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Technical Paper

Mechanical Performance of Friction Stir Linear Welds of Al to Mg Alloys

Lightweight metals such as Al and Mg alloys have been increasingly used for reducing mass in both structural and non-structural applications in transportation industries. Joining these lightweight materials using traditional fusion welding techniques is a critical challenge for achieving optimum mechanical performance, due to degradation of the constituent materials properties during the process. Friction stir welding (FSW), a solid-state joining technique, has emerged as a promising method for joining these lightweight materials. In particular, high joining efficiency has been achieved for FSW of various Al alloys and Mg alloys separately. Recent work on FSW of dissimilar lightweight materials also show encouraging results based on quasi-static shear performance. However, coach-peel performance of such joints has not been sufficiently examined.
Technical Paper

Fatigue Life Prediction of Friction Stir Linear Welds for Magnesium Alloys

Friction stir linear welding (FSLW) is widely used in joining lightweight materials including aluminum alloys and magnesium alloys. However, fatigue life prediction method for FSLW is not well developed yet for vehicle structure applications. This paper is tried to use two different methods for the prediction of fatigue life of FSLW in vehicle structures. FSLW is represented with 2-D shell elements for the structural stress approach and is represented with TIE contact for the maximum principal stress approach in finite element (FE) models. S-N curves were developed from coupon specimen test results for both the approaches. These S-N curves were used to predict fatigue life of FSLW of a front shock tower structure that was constructed by joining AM60 to AZ31 and AM60 to AM30. The fatigue life prediction results were then correlated with test results of the front shock tower structures.
Technical Paper

New Hydrophilic, Composite Membranes for Air Removal from Water Coolant Systems

Liquid coolants are commonly used as thermal transport media to increase efficiency and flexibility in aerospace vehicle design. The introduction of gas bubbles into the coolant can have negative consequences, including: loss of centrifugal pump prime, irregular sensor readings, and blockage of coolant flow to remote systems. One solution to mitigate these problems is the development of a passive gas removal device, or gas trap, installed in the flight cooling system. In this study, a new hydrophilic, composite membrane has been developed for passage of the coolant fluid and retention of gas bubbles. The trapped bubbles are subsequently vented from the system by a thin, hydrophobic, microporous membrane. The original design for this work employed a homogeneous membrane that was susceptible to fouling and pore plugging.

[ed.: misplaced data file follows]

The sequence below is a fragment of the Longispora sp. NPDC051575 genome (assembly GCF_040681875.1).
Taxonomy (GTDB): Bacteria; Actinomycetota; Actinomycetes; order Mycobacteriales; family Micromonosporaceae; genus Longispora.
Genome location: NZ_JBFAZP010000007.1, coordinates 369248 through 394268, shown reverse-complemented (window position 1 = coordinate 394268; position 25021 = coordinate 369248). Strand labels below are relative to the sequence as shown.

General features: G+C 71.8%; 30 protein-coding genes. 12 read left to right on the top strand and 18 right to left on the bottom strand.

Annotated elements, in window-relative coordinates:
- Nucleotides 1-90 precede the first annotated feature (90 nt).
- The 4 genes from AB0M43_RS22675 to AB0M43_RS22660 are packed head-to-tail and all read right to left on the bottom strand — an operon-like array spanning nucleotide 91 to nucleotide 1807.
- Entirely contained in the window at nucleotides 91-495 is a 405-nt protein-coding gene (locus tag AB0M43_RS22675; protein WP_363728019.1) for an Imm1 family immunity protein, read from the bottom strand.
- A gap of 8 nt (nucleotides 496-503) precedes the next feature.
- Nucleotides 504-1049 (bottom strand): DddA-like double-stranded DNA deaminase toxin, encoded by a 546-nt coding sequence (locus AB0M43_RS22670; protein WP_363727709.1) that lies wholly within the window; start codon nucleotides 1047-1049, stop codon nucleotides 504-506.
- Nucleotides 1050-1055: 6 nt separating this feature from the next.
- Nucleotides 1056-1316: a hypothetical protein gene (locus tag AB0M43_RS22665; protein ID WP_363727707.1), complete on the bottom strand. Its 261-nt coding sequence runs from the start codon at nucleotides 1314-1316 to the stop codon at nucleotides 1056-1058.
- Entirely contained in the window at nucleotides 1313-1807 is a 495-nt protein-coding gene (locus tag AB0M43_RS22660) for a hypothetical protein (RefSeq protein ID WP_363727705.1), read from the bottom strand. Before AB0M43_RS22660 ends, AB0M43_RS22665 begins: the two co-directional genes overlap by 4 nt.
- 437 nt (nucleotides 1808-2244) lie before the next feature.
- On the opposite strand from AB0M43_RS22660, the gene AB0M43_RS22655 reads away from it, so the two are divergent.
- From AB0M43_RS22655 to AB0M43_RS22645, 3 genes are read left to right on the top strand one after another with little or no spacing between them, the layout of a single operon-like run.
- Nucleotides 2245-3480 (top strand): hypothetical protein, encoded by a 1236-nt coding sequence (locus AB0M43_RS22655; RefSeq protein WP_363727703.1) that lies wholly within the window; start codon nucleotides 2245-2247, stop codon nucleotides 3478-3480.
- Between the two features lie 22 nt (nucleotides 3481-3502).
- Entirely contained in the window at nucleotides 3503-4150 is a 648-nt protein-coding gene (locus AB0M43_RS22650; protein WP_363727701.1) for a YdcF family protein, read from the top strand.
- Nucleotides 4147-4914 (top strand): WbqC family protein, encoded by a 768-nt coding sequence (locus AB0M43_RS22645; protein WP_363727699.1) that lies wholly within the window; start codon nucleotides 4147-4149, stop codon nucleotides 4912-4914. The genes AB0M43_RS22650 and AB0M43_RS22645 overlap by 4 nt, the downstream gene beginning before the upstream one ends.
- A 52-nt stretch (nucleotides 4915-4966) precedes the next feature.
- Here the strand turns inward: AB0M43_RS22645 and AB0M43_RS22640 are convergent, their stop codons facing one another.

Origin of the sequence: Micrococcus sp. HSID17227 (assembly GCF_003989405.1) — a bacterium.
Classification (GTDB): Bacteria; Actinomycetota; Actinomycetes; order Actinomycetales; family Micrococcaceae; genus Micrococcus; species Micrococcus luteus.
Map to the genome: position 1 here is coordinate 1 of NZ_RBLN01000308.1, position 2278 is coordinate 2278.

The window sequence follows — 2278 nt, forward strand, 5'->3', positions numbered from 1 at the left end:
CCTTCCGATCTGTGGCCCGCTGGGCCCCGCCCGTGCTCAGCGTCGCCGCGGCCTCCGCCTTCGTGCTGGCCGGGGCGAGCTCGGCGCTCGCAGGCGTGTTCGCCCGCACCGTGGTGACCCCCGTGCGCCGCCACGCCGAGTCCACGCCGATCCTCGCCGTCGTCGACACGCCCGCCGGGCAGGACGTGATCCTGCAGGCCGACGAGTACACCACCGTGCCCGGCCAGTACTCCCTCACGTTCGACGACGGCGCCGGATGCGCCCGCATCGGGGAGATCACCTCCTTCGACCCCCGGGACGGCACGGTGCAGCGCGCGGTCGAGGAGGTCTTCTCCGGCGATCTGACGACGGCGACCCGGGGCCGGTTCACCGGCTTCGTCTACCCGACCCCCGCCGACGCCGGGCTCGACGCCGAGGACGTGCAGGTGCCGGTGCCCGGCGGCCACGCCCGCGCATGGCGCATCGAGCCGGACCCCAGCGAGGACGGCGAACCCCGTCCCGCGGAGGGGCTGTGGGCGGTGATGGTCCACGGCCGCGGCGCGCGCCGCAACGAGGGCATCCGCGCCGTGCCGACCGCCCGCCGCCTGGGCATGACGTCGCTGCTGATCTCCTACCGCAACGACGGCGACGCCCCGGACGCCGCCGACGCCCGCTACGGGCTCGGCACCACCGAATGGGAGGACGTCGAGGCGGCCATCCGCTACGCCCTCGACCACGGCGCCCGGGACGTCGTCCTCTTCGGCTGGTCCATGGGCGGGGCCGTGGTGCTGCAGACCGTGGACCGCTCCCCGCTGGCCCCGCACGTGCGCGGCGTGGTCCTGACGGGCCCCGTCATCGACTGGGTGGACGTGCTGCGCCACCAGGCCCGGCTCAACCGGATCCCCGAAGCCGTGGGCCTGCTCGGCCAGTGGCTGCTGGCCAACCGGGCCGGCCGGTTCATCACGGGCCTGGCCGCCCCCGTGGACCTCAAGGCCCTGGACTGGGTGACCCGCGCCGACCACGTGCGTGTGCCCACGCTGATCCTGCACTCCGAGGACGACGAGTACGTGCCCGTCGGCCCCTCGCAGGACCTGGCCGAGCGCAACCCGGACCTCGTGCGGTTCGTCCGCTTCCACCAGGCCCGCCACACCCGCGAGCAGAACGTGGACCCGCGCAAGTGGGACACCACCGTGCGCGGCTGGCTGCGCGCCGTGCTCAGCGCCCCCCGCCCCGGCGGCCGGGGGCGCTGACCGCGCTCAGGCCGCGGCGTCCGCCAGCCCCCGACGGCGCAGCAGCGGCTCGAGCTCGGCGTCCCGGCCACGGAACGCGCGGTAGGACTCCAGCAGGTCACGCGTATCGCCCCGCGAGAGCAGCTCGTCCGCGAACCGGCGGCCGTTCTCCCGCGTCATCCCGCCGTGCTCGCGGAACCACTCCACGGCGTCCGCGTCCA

Technical Paper

Planning Material Handling Vehicle Routes for Internal Just-In-Time Operations

The problem of supplying JIT assembly workstations from a central depot with a goal of minimizing inventory and vehicle requirements is the focus of this paper. To minimize work-in-process inventory, the quantity of component parts delivered to each workstation must be just enough to satisfy production until the next delivery of components. To minimize vehicle requirements, there should be no vehicle idle time. The problem is modeled as a vehicle routing problem with a nonlinear capacity constraint. A heuristic solution procedure is outlined and a relaxed formulation is given to provide a lower bound on the number of vehicles required.
Technical Paper

Long-Term Performance of an Air-Conditioning System Based on Seasonal Aquifer Chill Energy Storage

A nominal 520 kW (thermal) air-conditioning system based on the seasonal storage of cold water in an aquifer has cooled a University of Alabama building since 1983. During cold weather, ambient, 18° C water is pumped from warm supply wells, chilled to about 6° C in a cooling tower, and reinjected into separate cold storage wells. In warm weather, water is withdrawn from the cold wells and pumped through building heat exchangers for air conditioning. Presented here are results of 6 years of study [sponsored by the U.S. Department of Energy through Pacific Northwest Laboratory] of the first successful U.S. application of this technology. This system yields high energy efficiency, with measured annual average COP of about 5 (SEER = 17 Btu/Wh), and energy recovery efficiency ranging from 40 to 85%, shifts utility loads from summer to winter, and no chlorofluorocarbon (CFC) release.